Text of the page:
Ticonderoga pencils. It almost seems like a sure thing…with a standout name like Ticonderoga, you might assume that these pencils are – or were – made right here in Ti. The truth is, the pencils themselves were never made in Ticonderoga, but the graphite originally used in the pencils was mined in Ticonderoga.
Ticonderoga pencils were made in the U.S.A. After securing a patent in 1839 they were produced by the Dixon Ticonderoga Company, a 19th century company begun by a few idealist Early American manufacturers, whose guiding principle was “Best of Its Kind“. The early branding image was indeed indicative of the American Revolution…Ethan Allen was depicted right on the box. Since it’s emergence in the late 1800’s, the Ticonderoga pencil became and remains a familiar product that seems to come fully loaded with bonafide built-in Made In The USA quality and persona.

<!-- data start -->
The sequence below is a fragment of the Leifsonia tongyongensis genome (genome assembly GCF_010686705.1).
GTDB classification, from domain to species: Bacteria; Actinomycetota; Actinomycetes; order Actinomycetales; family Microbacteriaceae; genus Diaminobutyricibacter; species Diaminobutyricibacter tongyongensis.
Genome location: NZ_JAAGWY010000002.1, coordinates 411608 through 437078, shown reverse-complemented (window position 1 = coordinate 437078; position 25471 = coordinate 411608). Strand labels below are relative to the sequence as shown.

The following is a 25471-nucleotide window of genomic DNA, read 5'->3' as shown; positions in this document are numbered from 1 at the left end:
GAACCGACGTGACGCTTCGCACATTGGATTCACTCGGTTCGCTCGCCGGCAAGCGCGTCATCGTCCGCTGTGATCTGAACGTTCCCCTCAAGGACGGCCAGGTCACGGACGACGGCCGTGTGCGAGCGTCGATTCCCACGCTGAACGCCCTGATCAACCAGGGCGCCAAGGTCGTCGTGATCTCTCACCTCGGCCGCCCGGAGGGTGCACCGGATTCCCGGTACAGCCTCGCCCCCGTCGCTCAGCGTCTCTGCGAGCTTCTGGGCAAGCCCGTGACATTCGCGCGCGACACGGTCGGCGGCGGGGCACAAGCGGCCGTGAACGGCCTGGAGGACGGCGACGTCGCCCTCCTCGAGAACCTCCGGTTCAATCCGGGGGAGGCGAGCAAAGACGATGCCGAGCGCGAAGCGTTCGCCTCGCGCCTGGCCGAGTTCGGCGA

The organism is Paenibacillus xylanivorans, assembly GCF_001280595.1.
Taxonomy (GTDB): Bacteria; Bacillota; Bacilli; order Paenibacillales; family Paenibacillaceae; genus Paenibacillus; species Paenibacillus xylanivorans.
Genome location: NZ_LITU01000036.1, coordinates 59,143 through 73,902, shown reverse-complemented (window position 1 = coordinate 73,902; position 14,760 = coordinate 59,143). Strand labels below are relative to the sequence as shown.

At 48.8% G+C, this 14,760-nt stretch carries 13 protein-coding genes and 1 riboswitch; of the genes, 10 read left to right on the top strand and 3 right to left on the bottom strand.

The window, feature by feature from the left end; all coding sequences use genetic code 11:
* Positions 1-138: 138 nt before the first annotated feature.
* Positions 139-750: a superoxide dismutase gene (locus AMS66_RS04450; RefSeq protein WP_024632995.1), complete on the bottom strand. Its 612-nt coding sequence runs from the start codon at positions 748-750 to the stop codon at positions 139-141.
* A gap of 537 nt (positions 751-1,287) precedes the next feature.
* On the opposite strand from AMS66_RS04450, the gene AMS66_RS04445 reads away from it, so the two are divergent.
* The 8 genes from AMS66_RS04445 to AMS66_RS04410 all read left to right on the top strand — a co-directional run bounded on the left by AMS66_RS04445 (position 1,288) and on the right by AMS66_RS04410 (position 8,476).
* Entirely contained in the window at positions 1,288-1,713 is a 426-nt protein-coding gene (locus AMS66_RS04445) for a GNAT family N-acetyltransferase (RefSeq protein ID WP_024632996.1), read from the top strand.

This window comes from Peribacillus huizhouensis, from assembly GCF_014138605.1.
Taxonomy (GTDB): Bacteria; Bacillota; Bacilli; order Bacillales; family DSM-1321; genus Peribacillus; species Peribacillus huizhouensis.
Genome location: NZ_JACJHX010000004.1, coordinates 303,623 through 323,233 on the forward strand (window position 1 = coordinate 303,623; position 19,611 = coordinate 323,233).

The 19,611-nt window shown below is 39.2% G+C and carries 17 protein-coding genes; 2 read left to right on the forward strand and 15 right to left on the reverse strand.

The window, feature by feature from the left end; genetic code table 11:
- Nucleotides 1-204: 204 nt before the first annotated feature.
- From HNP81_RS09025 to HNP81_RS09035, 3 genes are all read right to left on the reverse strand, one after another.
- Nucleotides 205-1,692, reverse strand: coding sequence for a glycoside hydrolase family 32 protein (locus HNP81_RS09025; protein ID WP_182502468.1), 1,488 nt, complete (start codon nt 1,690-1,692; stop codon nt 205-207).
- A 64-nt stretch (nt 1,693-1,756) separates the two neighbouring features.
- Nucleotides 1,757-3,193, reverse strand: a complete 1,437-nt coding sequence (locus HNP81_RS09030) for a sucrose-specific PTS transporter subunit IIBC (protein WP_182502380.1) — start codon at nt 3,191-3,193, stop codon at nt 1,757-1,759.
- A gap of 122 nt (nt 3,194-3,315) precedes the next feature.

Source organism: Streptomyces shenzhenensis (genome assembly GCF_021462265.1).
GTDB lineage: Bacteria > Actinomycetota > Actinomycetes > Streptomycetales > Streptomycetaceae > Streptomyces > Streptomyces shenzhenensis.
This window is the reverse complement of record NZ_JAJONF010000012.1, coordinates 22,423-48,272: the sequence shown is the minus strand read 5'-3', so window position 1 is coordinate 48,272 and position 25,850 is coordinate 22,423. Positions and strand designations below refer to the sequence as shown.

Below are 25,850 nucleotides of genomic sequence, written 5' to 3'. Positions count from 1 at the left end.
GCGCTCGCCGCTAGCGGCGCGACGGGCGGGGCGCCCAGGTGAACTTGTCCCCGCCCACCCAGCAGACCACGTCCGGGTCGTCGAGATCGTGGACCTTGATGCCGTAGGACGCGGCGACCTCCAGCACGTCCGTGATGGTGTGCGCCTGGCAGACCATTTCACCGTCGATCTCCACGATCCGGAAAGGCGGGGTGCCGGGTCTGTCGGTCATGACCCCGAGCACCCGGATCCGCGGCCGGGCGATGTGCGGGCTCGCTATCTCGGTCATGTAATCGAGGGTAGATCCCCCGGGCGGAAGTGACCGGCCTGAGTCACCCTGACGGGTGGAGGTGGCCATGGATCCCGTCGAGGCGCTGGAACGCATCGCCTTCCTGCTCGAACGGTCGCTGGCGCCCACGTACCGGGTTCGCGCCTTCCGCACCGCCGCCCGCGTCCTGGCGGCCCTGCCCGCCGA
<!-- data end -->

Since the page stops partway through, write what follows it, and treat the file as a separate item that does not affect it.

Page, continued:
Interesting factoid about Ticonderoga pencils: Roald Dahl, best-selling author of “Charlie and the Chocolate Factory,” sharpened six of them each day before he started writing.
Alas, this iconic Early American product is no longer produced in the U.S.A. but in – where else – China. (I do like how they teach you how to pronounce Ticonderoga here on their website, though, pretty cool.)